On Afflictions, Pain, and Labors


Along the difficult way—that is, in the trial of sickness and so forth—the thorn of doubt, of impatience, of cowardice comes to rend the garment of the soul. What is needed, therefore, is to pull out this thorn through faith, hope, and patience, having Jesus Christ as a model. Throughout His life on earth

He had many afflictions, and His all-holy soul was oppressed by many thorns, and so He exclaimed, “In your patience you will gain your souls (Lk. 21:19).”

Through illnesses and through grievous things in general, God bestows gifts upon us as a Father, for He seeks ways to impart His holiness: “What son is there whom his father does not discipline? If you are without discipline, you are illegitimate children and not sons (Heb. 12:7-8).” Oh! Whenever we suffer, then it becomes manifest that we are children of God. And who would not like to be a child of God? Therefore, if you want to be a child of God, endure the afflictions and trials sent by God with thanksgiving, faith, and hope.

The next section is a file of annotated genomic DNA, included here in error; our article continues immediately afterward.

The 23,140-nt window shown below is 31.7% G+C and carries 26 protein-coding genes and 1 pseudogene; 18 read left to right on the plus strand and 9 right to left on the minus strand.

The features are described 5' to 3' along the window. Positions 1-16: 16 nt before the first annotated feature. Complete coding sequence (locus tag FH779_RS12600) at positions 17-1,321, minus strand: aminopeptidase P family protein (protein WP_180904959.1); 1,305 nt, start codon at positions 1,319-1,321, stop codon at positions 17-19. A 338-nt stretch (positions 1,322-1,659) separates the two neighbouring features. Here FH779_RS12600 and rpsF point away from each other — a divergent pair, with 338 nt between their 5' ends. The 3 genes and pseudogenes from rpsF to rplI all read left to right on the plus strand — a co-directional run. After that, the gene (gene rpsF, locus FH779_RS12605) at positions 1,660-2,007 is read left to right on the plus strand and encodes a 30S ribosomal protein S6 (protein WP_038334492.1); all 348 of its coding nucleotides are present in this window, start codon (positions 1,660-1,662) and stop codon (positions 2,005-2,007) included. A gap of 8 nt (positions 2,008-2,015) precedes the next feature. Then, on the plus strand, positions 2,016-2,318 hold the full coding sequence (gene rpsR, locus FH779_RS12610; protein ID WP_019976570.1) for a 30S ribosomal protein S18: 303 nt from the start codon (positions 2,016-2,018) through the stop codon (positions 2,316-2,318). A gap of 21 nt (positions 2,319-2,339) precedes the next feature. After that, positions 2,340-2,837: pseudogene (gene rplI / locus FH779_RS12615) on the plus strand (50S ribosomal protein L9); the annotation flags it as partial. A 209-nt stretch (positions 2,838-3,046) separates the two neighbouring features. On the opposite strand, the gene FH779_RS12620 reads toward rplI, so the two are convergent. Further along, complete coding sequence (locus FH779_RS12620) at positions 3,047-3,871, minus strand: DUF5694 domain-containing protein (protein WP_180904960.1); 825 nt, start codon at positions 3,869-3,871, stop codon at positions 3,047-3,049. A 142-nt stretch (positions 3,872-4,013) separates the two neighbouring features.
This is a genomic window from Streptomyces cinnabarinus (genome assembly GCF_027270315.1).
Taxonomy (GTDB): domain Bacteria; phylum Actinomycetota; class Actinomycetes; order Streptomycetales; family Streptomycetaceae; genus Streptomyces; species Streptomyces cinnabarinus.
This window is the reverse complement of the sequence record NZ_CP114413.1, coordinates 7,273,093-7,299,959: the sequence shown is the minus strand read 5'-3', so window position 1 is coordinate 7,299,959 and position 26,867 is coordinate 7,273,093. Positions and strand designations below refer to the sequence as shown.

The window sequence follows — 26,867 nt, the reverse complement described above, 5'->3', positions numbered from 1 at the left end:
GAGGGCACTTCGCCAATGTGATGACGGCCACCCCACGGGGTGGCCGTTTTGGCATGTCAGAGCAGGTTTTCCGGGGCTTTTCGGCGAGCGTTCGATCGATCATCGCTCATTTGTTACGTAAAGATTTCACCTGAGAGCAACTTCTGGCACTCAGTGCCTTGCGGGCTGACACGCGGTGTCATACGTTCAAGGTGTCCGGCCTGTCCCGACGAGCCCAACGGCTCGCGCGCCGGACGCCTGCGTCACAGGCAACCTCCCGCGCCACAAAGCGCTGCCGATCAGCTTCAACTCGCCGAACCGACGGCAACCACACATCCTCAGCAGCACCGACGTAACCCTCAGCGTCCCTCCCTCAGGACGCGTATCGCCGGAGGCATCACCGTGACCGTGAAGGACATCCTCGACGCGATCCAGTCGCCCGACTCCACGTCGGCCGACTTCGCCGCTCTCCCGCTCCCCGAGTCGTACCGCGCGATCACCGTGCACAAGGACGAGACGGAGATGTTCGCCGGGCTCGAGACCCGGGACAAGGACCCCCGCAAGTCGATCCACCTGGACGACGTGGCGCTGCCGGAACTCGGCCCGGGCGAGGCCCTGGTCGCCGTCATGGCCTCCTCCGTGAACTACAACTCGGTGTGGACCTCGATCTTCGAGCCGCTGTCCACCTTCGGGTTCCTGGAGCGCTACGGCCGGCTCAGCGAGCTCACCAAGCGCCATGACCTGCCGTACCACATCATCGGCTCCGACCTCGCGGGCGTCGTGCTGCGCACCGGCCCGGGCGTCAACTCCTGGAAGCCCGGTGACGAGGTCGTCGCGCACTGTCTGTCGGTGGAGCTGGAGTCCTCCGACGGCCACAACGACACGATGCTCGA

Even trials coming from people are really sent from God so that we may acquire tolerance, forbearance, compassion, and patience, for all these are divine characteristics, as the Lord says to us: “He makes His sun rise on the evil and the good, and sends rain on the just and the unjust (Mt. 5:45).” For this reason we are obliged to love all people. May no trace of hatred or evil be found in our souls, so that we may be called children of God.

The sufferings of our whole life are not worthy to be compared with the inconceivable good things that God has prepared for those souls which carry their cross, whether it comes from the devil, other people, or one’s own nature. Because whatever passion or weakness may fight us, when we fight back against it, it causes us to be counted worthy of the blessing: “Blessed is the man who endures trial, for when he has stood the test, he will receive the crown of life (Jas. 1:12).”

For this reason, my child, endure everything, for a crown is being woven invisibly for the head of each one of us. Winter is bitter, but paradise is sweet. Endure the frost of trials that your feet may joyfully dance in heaven.


From Counsels from the Holy Mountain: Selected from the Letters and Homilies of Elder Ephraim of Arizona




 On Afflictions, Pain, and Labors